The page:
For months I watched new families arrive in the neighborhood, but, alas, there were no girls in sight.  Then one summer day a 1956 Studebaker station wagon pulled into the driveway at 48 Madeline Court and it was filled with children.  I dashed over to the car and saw a girl my age.  She was leaning out of the rear window so I ventured up and introduced myself to the person who would become my lifelong friend … Leslie Sherman. She seemed friendly enough, explaining that they had driven across country from New Jersey.  Then she suddenly whipped around, picked up a small bar of hotel soap and asked if I’d like to buy it for a nickel.  Would I???!!!!  I was so excited to have a potential friend move in right across the street that I would have paid a whole dollar!

Before I could fish a nickel out of my pocket, Leslie’s mom discovered her daughter’s entrepreneurial scheme. Naturally, she was mortified that the Sherman’s introduction to the neighborhood consisted of Leslie hawking free hotel soap to anyone foolish enough to buy it.  Like me.  But that first transaction, when we were both 7 years old, became the basis of our friendship.  We laughed about it in almost every conversation for the rest of our lives; I always chastised her for trying to swindle me, while she chided me for being stupid enough to actually pay for free soap.

Despite that rather shaky beginning, from that moment on we became fast friends.  Each day on our half-mile walk to school and back we shared secrets and plotted adventures.  In retrospect, we really couldn’t have been more different. She was as bright as a penny, excelling in every subject.  Let’s just say … I did not.  Social skills, however, were not her strong suit, while I was gregarious and outgoing  She liked cats, I liked dogs.  She was a Camp Fire Girl, I was a Girl Scout. My idea of a fun game was paper dolls; she liked to play in the dry creek bed with bugs. She was book smart, clear-headed and logical; I was street smart, emotional and impulsive .   But somehow, it just worked.  I think we both admired in each other the traits we didn’t possess.

We became inseparable, sharing all the silly things that young girls do.  The high point of every Saturday was getting our twenty-five cent allowance and walking a mile to the Five and Dime at Nave Shopping Center.  We would spend an hour poring over our choices of candy bars and comic books.  Even there we differed; she would read about the adventures of Superman and I would laugh with Archie and Veronica.

As pre-teens we enjoyed our annual summer trip into San Francisco with her dad.  He would take us to lunch at the Cathay House in Chinatown and then to Blum’s on Union Square for hot fudge sundaes.  Looking back, his tolerance knew no bounds, for in later years he also took us to Peter, Paul and Mary concerts in the City two years running and patiently waited for us in the car while we listened to what he referred to as “yowling”.

1967 - the year of the Vietnam discussion at Tahoe

1967 – the year of the Vietnam discussion at Tahoe

My parents took her on every family vacation to Lake Tahoe, where we made memories in sunshine and snow.  We loved it when my parents would go out to dinner and leave us at the cabin with Swanson’s TV dinners and a television set with rabbit ears that got ONE station from Reno.  We would lie in bed, watching that old TV and laugh until our stomachs hurt.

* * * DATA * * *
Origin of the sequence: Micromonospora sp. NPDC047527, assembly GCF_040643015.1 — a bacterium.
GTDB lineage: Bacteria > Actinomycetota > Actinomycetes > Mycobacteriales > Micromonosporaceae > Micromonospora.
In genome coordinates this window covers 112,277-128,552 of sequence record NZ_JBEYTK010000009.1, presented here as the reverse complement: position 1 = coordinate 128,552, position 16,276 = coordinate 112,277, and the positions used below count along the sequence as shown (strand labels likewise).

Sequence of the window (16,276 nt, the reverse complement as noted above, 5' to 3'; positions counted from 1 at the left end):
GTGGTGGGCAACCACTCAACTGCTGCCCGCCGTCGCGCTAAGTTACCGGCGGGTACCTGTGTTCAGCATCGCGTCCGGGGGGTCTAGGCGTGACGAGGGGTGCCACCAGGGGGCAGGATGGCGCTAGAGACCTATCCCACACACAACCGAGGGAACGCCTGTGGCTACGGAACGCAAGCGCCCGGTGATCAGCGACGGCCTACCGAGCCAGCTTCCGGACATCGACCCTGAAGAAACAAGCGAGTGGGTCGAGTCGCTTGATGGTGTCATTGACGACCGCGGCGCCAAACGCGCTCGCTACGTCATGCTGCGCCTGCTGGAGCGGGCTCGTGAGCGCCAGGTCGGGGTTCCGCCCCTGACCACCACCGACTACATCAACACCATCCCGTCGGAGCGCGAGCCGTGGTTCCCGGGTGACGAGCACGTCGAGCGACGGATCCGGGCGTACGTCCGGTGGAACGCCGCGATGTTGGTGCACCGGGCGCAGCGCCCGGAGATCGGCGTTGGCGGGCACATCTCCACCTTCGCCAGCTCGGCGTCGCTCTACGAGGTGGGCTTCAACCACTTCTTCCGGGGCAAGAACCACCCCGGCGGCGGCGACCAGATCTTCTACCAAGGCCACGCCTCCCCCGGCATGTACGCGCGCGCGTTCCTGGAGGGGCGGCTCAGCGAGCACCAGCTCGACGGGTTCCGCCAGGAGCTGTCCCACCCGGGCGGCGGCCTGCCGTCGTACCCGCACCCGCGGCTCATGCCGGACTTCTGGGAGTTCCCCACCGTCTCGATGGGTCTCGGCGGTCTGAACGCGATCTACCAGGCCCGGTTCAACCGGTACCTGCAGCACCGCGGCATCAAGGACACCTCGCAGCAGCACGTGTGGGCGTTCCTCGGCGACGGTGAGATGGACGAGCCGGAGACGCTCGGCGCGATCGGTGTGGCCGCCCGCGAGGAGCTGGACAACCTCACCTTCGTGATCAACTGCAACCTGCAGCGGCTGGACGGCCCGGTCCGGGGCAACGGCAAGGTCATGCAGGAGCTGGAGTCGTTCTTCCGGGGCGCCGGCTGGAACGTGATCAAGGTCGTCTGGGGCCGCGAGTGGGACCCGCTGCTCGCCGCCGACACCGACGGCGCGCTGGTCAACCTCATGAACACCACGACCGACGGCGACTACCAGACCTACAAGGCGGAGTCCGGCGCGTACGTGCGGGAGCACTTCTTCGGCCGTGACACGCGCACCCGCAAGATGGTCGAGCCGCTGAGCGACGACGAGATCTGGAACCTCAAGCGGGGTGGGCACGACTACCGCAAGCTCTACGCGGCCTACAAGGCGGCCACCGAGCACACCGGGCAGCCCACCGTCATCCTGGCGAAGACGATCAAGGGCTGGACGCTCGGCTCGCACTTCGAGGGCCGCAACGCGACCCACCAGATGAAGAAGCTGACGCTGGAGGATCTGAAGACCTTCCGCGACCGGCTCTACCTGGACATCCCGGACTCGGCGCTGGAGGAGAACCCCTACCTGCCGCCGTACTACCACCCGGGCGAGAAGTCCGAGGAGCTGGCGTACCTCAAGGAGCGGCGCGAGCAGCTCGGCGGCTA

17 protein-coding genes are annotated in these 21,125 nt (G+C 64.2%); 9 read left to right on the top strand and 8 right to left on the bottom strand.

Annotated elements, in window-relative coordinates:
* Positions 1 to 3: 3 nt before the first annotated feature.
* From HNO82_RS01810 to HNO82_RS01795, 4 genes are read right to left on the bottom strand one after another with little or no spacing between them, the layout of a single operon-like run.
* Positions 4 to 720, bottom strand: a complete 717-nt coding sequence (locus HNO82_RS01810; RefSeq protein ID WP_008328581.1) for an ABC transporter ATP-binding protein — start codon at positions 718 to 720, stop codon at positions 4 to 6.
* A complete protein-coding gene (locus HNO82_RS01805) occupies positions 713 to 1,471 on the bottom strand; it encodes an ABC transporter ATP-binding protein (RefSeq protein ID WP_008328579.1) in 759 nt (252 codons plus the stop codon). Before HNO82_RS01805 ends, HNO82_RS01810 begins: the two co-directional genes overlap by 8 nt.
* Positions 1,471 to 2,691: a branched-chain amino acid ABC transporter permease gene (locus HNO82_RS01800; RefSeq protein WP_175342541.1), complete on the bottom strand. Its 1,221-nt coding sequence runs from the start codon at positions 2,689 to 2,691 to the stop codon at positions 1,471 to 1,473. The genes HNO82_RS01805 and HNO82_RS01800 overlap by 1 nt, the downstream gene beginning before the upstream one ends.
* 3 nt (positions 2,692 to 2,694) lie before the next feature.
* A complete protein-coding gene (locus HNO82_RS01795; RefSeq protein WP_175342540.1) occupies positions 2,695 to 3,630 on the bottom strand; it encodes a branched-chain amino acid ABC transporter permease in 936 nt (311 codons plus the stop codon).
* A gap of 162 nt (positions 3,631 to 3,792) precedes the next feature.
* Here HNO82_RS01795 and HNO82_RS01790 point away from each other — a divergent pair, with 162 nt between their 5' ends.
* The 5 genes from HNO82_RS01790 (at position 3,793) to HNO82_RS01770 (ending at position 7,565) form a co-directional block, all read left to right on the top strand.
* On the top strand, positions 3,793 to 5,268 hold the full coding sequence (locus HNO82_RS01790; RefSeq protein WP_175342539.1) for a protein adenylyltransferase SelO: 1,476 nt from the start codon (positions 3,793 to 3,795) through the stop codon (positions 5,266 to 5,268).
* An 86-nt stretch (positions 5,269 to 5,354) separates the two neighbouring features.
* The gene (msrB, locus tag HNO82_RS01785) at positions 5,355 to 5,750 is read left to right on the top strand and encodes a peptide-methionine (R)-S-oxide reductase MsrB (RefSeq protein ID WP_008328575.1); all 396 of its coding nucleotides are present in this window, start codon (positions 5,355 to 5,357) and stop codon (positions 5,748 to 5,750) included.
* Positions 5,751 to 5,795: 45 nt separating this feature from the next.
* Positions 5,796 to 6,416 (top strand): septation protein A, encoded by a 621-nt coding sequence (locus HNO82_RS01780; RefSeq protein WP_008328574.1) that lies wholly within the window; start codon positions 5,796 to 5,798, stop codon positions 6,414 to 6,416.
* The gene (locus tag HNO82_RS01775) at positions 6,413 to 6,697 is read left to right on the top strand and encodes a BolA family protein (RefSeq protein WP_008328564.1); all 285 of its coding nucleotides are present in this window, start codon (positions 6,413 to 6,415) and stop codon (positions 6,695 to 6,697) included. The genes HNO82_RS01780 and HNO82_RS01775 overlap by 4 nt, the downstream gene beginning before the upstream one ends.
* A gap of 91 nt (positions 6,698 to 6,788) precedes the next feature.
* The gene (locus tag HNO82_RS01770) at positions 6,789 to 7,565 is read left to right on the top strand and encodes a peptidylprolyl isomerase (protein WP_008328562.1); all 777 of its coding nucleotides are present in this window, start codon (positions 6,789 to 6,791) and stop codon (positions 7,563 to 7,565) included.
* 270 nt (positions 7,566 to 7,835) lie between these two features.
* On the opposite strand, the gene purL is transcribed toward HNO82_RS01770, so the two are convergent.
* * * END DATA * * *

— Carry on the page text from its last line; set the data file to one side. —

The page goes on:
As we got into high school we accumulated more friends, but never to the exclusion of each other and her trips to Tahoe with our family continued.  In the summer of 1967 we were on the beach in Tahoe City (Leslie reading TIME and me perusing Seventeen) when two boys wandered over.  I was thrilled – until Leslie launched into a discussion of the Vietnam War, the “domino theory” and stemming the tide of communism in Southeast Asia.  Needless to say, the boys were quickly overwhelmed and made a speedy exit. I just shook my head – there was no changing her.

Later that year she suffered injuries that would plague her for the rest of her life.  She was spending the night at my house, listening to the Beatles and eating junk food.  We ran out of potato chips and TAB so she decided to walk to the corner store for more provisions .  When too much time had passed and she hadn’t returned, I ran down the block.  The street was cordoned off  and police lights were flashing.  She had been hit by a car, catapulting her into the windshield, injuring her head, back and hips.

After high school we went off to college and our paths varied.  As the years passed, we both rounded off our edges.  She became more social and I became smarter.  We both had good careers and were lucky enough to work in San Francisco and would occasionally meet for lunch. Without fail, we always contacted each other on birthdays and at Christmas.  Although we didn’t see each other often, we kept up enough to know what was going on in each other’s life.

Leslie, at our 20th high school reunion

Leslie, at our 20th high school reunion

Last August, she called on my birthday only to discover that I had chickenpox.  She burst out laughing – “How could you not have had them when I did?  We were together every day!”  She made me laugh too, just listening to her hearty guffaw. She updated me on her recent activities – she was full of plans for the future.  Then she began to reminisce about the good times of our childhood.  For some reason, she just needed to talk that day.  We spent more than an hour on the phone, laughing and remembering. I am grateful that we each ended the conversation by saying “I love you”.

Because on November 21, suddenly and without warning, she died of a massive internal infection.   I did not find out about it until last week because, true to form, the passwords to the address book on her computer were in Greek and Latin.  I have had a difficult time reconciling myself to a world without her in it. Certainly it is a dimmer place without her dry wit, keen intelligence and loving nature.  Personally, my life will now be different.  She was the touchstone to my childhood, the only person with whom I could share memories about the neighborhood, our teenage pranks and our early hopes and dreams.

I’ve made a lot of friends since that first fateful meeting in 1957, but no one ever replaced my first best friend.  Now she is gone and the space in my heart where she once resided is empty. I take solace in knowing that she is free of pain, undoubtedly somewhere hawking soap to the unsuspecting masses.  And laughing.  Definitely laughing.